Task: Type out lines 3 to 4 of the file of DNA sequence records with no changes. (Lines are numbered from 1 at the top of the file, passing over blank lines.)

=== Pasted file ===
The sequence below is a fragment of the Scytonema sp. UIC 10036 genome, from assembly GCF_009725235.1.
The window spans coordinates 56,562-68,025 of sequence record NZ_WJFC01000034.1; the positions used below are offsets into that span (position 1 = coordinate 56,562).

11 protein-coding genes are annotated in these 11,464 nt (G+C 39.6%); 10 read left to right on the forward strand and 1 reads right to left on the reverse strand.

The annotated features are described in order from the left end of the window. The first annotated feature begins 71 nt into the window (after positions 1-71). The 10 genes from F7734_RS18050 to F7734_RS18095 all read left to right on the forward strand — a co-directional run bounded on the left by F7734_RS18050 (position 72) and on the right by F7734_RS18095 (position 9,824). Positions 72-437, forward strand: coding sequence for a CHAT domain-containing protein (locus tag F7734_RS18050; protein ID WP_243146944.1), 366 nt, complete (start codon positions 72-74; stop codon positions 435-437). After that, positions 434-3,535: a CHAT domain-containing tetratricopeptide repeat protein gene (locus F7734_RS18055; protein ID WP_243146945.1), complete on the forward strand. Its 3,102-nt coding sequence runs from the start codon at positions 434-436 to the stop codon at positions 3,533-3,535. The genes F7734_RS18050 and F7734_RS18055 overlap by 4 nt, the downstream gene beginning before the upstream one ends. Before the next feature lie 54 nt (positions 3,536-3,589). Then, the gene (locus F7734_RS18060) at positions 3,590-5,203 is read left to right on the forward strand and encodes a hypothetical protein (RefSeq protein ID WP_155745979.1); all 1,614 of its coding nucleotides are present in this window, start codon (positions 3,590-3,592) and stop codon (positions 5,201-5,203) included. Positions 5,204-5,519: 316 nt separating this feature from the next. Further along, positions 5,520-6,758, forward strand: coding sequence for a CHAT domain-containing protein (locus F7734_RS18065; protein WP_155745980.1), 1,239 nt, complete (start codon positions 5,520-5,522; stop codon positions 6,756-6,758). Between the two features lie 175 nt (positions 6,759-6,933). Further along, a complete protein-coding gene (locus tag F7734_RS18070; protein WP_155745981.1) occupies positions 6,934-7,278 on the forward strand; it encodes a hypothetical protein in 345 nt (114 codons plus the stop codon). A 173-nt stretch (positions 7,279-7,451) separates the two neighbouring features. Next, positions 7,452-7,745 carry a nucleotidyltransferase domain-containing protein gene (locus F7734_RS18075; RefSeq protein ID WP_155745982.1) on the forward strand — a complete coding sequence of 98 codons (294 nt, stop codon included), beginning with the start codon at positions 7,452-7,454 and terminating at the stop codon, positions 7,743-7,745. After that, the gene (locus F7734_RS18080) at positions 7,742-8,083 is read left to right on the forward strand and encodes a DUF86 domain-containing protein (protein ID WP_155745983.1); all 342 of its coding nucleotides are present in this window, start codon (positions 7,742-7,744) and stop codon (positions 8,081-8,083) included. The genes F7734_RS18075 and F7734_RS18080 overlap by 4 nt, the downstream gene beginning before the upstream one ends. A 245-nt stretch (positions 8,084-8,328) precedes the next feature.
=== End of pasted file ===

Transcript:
11 protein-coding genes are annotated in these 11,464 nt (G+C 39.6%); 10 read left to right on the forward strand and 1 reads right to left on the reverse strand.

The annotated features are described in order from the left end of the window. The first annotated feature begins 71 nt into the window (after positions 1-71). The 10 genes from F7734_RS18050 to F7734_RS18095 all read left to right on the forward strand — a co-directional run bounded on the left by F7734_RS18050 (position 72) and on the right by F7734_RS18095 (position 9,824). Positions 72-437, forward strand: coding sequence for a CHAT domain-containing protein (locus tag F7734_RS18050; protein ID WP_243146944.1), 366 nt, complete (start codon positions 72-74; stop codon positions 435-437). After that, positions 434-3,535: a CHAT domain-containing tetratricopeptide repeat protein gene (locus F7734_RS18055; protein ID WP_243146945.1), complete on the forward strand. Its 3,102-nt coding sequence runs from the start codon at positions 434-436 to the stop codon at positions 3,533-3,535. The genes F7734_RS18050 and F7734_RS18055 overlap by 4 nt, the downstream gene beginning before the upstream one ends. Before the next feature lie 54 nt (positions 3,536-3,589). Then, the gene (locus F7734_RS18060) at positions 3,590-5,203 is read left to right on the forward strand and encodes a hypothetical protein (RefSeq protein ID WP_155745979.1); all 1,614 of its coding nucleotides are present in this window, start codon (positions 3,590-3,592) and stop codon (positions 5,201-5,203) included. Positions 5,204-5,519: 316 nt separating this feature from the next. Further along, positions 5,520-6,758, forward strand: coding sequence for a CHAT domain-containing protein (locus F7734_RS18065; protein WP_155745980.1), 1,239 nt, complete (start codon positions 5,520-5,522; stop codon positions 6,756-6,758). Between the two features lie 175 nt (positions 6,759-6,933). Further along, a complete protein-coding gene (locus tag F7734_RS18070; protein WP_155745981.1) occupies positions 6,934-7,278 on the forward strand; it encodes a hypothetical protein in 345 nt (114 codons plus the stop codon). A 173-nt stretch (positions 7,279-7,451) separates the two neighbouring features. Next, positions 7,452-7,745 carry a nucleotidyltransferase domain-containing protein gene (locus F7734_RS18075; RefSeq protein ID WP_155745982.1) on the forward strand — a complete coding sequence of 98 codons (294 nt, stop codon included), beginning with the start codon at positions 7,452-7,454 and terminating at the stop codon, positions 7,743-7,745. After that, the gene (locus F7734_RS18080) at positions 7,742-8,083 is read left to right on the forward strand and encodes a DUF86 domain-containing protein (protein ID WP_155745983.1); all 342 of its coding nucleotides are present in this window, start codon (positions 7,742-7,744) and stop codon (positions 8,081-8,083) included. The genes F7734_RS18075 and F7734_RS18080 overlap by 4 nt, the downstream gene beginning before the upstream one ends. A 245-nt stretch (positions 8,084-8,328) precedes the next feature.